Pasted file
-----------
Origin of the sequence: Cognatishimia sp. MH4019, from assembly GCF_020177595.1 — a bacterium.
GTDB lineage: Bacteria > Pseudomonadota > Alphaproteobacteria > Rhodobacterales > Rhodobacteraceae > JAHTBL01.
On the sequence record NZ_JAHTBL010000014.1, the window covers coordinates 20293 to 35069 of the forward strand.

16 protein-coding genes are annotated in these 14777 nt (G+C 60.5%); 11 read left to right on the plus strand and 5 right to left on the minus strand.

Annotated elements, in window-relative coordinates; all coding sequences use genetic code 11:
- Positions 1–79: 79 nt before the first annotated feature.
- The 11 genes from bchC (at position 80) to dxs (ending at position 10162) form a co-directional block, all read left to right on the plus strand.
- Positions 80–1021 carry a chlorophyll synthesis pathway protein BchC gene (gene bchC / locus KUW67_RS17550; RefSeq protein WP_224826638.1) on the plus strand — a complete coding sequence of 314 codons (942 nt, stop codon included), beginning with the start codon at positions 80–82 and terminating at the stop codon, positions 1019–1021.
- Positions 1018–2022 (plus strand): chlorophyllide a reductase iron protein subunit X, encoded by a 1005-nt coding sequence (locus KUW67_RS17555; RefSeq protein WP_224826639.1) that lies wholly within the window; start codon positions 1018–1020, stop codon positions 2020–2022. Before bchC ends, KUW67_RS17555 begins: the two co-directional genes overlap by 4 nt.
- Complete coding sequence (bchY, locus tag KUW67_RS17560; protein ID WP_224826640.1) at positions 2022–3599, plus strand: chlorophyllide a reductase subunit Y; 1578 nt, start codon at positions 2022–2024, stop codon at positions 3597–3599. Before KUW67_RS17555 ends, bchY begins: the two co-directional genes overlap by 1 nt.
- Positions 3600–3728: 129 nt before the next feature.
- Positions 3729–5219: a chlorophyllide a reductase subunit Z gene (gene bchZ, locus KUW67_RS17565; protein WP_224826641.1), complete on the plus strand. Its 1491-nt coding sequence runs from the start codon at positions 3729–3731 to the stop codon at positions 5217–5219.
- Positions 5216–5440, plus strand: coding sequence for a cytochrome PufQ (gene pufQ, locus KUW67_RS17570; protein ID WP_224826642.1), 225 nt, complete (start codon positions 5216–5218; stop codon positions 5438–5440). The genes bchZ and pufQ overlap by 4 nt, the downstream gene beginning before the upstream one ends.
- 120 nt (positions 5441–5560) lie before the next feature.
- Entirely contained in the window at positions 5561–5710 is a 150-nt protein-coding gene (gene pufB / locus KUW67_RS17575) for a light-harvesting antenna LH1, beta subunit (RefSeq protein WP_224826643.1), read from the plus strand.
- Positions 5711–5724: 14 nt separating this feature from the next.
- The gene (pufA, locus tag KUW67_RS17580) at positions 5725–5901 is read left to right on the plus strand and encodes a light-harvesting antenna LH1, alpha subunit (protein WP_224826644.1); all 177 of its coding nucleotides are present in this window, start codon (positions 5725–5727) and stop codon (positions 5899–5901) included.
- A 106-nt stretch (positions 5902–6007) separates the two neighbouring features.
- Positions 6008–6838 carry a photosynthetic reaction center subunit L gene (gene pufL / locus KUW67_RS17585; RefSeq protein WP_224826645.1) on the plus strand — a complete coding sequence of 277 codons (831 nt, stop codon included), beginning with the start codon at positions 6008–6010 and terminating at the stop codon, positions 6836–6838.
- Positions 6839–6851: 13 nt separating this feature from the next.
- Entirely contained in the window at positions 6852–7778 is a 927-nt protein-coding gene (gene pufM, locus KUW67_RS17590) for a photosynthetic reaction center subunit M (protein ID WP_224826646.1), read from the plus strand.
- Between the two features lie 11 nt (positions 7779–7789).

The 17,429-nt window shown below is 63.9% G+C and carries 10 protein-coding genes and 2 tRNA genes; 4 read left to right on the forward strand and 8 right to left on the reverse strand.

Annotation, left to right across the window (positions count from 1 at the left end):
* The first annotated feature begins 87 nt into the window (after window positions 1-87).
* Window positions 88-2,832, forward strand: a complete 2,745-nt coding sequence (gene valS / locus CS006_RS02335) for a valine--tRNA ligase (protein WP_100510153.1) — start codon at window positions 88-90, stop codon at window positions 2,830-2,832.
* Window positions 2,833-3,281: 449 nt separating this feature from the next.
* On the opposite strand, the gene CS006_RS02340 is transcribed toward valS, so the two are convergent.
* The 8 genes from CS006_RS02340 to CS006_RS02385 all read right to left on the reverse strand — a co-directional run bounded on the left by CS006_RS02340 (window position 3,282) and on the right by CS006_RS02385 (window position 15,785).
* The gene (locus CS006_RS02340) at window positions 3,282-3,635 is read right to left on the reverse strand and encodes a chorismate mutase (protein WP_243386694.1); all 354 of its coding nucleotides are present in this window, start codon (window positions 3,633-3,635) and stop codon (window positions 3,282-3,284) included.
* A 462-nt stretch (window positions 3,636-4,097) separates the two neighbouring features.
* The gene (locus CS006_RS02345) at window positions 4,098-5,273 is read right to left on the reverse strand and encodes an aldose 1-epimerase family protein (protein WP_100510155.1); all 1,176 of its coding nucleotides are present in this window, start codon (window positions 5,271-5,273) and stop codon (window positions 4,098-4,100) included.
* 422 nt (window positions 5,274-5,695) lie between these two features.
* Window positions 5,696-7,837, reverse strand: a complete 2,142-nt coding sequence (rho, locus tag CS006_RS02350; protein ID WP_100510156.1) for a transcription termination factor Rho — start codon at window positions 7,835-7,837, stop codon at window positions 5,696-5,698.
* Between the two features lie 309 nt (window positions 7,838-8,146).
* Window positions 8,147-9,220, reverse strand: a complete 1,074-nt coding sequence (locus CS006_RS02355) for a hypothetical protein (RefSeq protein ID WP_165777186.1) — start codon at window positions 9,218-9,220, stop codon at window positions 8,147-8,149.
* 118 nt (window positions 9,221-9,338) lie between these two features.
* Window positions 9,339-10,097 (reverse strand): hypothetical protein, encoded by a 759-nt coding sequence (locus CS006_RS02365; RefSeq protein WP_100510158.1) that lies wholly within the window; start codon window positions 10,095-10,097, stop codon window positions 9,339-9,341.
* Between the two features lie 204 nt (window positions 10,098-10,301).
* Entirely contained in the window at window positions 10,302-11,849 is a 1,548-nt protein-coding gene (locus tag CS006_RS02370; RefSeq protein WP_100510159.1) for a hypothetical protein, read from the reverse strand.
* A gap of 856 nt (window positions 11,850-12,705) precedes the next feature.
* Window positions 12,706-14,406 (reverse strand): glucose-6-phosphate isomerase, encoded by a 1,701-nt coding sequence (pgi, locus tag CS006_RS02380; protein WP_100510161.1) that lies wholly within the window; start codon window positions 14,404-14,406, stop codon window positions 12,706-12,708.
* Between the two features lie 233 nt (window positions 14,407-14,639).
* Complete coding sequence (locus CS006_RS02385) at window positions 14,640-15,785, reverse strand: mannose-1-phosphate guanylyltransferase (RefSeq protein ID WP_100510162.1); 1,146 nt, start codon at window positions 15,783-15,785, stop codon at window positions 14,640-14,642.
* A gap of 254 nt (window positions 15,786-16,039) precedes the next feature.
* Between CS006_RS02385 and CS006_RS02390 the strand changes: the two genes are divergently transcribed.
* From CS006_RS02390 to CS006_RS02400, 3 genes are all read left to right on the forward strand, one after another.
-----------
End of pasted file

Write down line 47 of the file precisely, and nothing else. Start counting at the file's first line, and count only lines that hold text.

* From CS006_RS02390 to CS006_RS02400, 3 genes are all read left to right on the forward strand, one after another.